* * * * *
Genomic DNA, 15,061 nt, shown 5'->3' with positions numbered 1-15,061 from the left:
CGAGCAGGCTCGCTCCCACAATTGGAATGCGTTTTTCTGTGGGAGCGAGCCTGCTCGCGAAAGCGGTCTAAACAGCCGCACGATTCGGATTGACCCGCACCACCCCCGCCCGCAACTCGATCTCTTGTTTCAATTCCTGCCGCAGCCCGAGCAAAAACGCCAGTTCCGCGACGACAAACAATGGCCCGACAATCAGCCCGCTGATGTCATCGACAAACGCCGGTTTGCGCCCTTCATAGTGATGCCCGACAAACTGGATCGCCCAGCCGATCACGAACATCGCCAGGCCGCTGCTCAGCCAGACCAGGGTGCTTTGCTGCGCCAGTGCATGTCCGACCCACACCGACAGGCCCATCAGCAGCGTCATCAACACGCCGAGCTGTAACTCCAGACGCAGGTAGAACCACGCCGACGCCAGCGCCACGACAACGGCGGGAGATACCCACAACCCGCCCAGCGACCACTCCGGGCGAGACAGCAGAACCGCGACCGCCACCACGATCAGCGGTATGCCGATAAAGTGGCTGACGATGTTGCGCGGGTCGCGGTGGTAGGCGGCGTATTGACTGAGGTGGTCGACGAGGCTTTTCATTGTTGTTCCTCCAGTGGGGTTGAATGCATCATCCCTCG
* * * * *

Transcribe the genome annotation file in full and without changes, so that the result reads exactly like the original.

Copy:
Genomic DNA, 15,061 nt, shown 5'->3' with positions numbered 1-15,061 from the left:
CGAGCAGGCTCGCTCCCACAATTGGAATGCGTTTTTCTGTGGGAGCGAGCCTGCTCGCGAAAGCGGTCTAAACAGCCGCACGATTCGGATTGACCCGCACCACCCCCGCCCGCAACTCGATCTCTTGTTTCAATTCCTGCCGCAGCCCGAGCAAAAACGCCAGTTCCGCGACGACAAACAATGGCCCGACAATCAGCCCGCTGATGTCATCGACAAACGCCGGTTTGCGCCCTTCATAGTGATGCCCGACAAACTGGATCGCCCAGCCGATCACGAACATCGCCAGGCCGCTGCTCAGCCAGACCAGGGTGCTTTGCTGCGCCAGTGCATGTCCGACCCACACCGACAGGCCCATCAGCAGCGTCATCAACACGCCGAGCTGTAACTCCAGACGCAGGTAGAACCACGCCGACGCCAGCGCCACGACAACGGCGGGAGATACCCACAACCCGCCCAGCGACCACTCCGGGCGAGACAGCAGAACCGCGACCGCCACCACGATCAGCGGTATGCCGATAAAGTGGCTGACGATGTTGCGCGGGTCGCGGTGGTAGGCGGCGTATTGACTGAGGTGGTCGACGAGGCTTTTCATTGTTGTTCCTCCAGTGGGGTTGAATGCATCATCCCTCG